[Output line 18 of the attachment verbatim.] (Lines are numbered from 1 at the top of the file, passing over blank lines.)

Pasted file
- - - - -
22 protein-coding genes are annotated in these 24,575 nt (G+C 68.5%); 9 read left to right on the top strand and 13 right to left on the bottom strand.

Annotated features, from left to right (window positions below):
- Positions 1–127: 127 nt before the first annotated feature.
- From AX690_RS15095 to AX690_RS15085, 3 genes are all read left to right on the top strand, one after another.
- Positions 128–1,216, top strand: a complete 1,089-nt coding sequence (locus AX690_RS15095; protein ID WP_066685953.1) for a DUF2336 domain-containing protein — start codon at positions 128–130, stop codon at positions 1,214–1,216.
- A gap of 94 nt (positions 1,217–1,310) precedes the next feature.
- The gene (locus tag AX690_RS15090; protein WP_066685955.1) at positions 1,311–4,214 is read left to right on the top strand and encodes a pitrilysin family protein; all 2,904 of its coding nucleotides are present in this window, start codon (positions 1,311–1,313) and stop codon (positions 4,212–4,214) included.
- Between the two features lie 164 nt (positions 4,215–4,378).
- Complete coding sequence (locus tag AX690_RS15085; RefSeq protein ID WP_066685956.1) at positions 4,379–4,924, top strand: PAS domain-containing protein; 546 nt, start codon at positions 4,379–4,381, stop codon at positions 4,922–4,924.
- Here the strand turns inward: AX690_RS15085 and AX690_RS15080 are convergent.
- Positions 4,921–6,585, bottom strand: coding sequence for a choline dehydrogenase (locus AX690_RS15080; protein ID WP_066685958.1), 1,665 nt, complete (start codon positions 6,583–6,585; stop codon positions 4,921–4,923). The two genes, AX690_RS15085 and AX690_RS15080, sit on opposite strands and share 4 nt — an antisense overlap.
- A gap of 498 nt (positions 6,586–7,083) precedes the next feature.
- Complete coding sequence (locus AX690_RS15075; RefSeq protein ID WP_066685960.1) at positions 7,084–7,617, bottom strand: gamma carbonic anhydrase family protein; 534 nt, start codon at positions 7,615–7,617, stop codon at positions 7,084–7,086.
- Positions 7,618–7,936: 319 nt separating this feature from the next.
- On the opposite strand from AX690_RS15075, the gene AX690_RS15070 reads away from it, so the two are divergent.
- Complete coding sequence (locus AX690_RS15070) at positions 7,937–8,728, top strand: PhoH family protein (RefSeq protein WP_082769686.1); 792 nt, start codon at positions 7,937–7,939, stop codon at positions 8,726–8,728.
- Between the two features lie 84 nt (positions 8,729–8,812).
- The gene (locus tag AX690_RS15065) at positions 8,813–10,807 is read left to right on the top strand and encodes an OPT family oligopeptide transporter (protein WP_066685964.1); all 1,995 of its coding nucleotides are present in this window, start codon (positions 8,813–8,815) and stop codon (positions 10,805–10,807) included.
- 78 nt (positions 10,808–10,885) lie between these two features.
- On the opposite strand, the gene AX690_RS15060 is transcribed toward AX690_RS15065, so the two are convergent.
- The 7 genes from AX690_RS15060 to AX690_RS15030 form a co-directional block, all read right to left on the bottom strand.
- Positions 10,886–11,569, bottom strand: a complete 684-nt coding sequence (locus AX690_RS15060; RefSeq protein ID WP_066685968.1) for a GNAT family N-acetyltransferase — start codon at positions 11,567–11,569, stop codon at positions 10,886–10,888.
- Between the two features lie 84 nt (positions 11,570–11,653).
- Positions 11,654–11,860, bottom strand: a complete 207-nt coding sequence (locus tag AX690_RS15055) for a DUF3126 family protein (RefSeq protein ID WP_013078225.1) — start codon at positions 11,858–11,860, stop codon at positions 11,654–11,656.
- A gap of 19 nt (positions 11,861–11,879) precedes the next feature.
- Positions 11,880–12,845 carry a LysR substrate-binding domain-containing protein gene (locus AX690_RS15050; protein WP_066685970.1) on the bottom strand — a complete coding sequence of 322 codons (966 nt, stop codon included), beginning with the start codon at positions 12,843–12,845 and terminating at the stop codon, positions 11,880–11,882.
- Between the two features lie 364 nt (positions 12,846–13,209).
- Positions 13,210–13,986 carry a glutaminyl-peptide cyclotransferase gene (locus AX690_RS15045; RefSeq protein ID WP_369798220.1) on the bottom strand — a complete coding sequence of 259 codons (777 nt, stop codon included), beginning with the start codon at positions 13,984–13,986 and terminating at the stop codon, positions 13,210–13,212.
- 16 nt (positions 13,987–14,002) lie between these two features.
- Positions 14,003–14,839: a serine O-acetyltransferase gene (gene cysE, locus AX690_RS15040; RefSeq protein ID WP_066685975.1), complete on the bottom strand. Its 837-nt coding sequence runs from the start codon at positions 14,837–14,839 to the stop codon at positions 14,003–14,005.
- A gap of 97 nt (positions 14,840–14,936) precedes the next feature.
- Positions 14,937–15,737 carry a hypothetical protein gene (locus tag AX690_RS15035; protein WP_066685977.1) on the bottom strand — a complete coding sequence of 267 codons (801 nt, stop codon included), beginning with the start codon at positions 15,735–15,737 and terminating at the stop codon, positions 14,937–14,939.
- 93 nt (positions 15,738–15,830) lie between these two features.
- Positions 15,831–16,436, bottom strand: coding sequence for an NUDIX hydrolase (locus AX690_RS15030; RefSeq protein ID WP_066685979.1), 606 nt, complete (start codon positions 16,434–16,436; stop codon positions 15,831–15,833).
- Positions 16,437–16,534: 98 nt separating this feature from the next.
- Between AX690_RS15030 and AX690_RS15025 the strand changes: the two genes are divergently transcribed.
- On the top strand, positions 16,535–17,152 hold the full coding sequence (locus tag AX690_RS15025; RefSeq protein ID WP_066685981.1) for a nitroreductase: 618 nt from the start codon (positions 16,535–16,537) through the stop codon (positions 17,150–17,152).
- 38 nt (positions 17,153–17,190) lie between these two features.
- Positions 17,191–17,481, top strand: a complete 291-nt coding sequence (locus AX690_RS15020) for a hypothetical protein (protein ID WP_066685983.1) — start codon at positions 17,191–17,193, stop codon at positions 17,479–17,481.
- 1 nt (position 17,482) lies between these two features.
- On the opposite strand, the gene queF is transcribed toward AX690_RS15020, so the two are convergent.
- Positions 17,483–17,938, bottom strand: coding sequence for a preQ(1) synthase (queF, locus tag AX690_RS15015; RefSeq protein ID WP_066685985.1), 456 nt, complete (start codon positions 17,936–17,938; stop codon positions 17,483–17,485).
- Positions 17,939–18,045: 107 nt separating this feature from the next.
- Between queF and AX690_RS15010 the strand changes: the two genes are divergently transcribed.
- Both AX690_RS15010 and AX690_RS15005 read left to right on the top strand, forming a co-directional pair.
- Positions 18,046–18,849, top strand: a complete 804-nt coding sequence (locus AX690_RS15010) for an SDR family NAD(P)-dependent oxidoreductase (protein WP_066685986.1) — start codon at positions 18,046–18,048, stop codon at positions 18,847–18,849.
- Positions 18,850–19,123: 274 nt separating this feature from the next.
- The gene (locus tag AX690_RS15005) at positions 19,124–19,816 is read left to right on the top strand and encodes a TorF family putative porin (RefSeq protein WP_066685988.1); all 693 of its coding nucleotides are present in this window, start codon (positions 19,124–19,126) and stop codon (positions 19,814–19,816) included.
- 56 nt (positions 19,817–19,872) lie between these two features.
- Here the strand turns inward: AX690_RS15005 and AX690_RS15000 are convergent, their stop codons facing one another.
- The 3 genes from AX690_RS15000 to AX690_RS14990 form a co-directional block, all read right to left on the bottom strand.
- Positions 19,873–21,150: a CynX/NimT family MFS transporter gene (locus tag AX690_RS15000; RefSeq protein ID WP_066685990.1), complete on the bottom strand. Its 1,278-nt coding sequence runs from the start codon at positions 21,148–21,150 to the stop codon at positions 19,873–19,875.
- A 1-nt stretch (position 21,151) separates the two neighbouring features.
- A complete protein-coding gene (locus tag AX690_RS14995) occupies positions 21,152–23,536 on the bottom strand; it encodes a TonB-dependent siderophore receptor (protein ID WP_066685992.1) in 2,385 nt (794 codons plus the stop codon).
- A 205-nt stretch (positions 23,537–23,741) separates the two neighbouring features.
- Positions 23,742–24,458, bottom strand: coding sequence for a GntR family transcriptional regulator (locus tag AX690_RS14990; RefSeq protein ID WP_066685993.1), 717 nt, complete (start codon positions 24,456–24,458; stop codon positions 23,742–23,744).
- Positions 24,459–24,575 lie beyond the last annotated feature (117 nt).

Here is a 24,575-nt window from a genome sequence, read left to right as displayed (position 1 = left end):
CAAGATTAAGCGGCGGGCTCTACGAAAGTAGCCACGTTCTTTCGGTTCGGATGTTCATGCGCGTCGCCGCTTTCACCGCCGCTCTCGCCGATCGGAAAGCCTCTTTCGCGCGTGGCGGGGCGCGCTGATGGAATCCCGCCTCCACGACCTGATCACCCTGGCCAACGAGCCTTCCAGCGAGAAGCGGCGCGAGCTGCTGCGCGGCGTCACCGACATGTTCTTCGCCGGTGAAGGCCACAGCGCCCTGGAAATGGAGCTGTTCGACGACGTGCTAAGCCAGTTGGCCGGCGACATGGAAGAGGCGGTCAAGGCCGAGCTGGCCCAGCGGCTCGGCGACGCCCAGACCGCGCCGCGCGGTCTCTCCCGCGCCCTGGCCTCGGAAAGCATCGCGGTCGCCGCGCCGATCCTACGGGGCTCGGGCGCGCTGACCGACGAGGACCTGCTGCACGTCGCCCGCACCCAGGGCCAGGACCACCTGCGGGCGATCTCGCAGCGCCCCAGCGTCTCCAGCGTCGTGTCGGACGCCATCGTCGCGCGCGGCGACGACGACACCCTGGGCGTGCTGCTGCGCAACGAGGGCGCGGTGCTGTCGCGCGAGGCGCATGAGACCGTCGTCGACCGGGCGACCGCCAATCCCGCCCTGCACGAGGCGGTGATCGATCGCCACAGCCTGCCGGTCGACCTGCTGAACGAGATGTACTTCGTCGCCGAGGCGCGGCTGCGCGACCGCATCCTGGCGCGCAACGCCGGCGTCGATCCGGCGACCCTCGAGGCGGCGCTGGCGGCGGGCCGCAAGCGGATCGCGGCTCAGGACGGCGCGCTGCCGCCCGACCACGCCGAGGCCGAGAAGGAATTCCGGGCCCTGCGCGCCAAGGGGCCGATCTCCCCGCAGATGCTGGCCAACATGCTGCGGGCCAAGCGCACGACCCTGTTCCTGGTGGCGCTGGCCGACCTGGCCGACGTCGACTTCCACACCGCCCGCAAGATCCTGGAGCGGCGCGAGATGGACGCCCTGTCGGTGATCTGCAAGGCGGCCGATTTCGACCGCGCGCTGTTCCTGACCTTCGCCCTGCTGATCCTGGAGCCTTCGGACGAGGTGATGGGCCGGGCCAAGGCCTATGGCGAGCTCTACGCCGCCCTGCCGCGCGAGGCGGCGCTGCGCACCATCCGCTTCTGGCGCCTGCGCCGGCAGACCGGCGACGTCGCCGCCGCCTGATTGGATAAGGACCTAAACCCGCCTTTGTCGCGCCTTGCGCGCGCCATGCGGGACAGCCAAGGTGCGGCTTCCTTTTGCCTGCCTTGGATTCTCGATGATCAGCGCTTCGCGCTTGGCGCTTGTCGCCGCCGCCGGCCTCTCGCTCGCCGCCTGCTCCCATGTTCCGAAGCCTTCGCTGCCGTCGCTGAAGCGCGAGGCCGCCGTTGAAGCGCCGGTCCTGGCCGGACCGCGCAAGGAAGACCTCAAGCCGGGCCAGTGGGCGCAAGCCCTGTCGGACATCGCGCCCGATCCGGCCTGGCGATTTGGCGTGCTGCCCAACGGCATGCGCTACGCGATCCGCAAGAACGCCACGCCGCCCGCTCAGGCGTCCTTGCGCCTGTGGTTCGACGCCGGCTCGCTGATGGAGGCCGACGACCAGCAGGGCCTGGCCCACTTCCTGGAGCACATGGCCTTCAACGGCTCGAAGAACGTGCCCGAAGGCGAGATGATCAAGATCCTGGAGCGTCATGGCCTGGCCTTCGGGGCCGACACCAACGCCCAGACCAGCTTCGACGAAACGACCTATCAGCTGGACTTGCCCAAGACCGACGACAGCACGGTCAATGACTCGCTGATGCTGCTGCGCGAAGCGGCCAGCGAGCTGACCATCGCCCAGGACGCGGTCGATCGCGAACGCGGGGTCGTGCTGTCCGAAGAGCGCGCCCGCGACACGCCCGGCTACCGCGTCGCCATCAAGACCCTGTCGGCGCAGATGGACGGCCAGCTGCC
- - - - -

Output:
- The gene (locus tag AX690_RS15065) at positions 8,813–10,807 is read left to right on the top strand and encodes an OPT family oligopeptide transporter (protein WP_066685964.1); all 1,995 of its coding nucleotides are present in this window, start codon (positions 8,813–8,815) and stop codon (positions 10,805–10,807) included.